University should prepare us as students to find employment with which we can pay back our debts.

  5. Posted by: megan on Mar 11, 2009 @ 11:04am

    However, 25% is indeed a drastic increase that I'm not sure I can afford, and would definitely make my student debt quite scary. The increase seems unreasonable - if universities require that much money from students, I'm surprised we are only hearing about it now.

    I do realize even for the well educated, jobs can be hard to come by, but we need to ensure we don't take our education for granted either.

  6. Posted by: brent on Mar 11, 2009 @ 11:39pm

    cant forget about those interest payments on all those student loans going straight to financial institutions.

    The university is nothing more than a glorified corporation, and the main goal of any successful corporation is profit.

  7. Posted by: sick of this debate on Mar 13, 2009 @ 9:10am

    Aside from the fact this debate is overplayed beyond belief, I'm sick of hearing that the university is just another corporation looking to make a profit. Of course it is...who wouldn't think that a university of this size with the resources it has would need to make a profit.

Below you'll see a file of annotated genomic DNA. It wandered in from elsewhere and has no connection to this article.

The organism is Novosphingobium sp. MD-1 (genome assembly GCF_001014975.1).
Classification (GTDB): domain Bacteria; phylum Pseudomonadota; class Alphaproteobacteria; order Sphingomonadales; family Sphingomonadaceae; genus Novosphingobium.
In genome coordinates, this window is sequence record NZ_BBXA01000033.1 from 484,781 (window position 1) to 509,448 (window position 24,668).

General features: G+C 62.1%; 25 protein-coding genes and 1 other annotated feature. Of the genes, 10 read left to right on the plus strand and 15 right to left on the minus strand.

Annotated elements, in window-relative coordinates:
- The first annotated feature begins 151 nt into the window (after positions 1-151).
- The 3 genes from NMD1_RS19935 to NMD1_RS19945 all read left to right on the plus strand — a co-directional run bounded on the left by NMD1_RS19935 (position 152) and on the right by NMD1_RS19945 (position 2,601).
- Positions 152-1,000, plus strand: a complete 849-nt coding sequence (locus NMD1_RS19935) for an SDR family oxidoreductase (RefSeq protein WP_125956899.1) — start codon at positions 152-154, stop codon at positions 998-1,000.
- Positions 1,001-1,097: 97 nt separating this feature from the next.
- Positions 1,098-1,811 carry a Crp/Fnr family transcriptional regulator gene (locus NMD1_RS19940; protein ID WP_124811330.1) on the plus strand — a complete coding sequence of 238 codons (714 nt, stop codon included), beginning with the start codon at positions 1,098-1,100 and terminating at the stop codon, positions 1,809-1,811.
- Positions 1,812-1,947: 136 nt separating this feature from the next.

a. we are in debt,...big debt as a university

    b. Guelph offers amazing resources and opportunities for people in their programs

    ie. one of the few places to offer human corpses for dissection for human kines

    so quit your fucking complaining about money. megan had it right....ppl who don't earn what they receive will never have the same perspective as someone who has to work their ass off to get to the same spot.

  8. Posted by: George on Mar 13, 2009 @ 9:41am

    Re: brent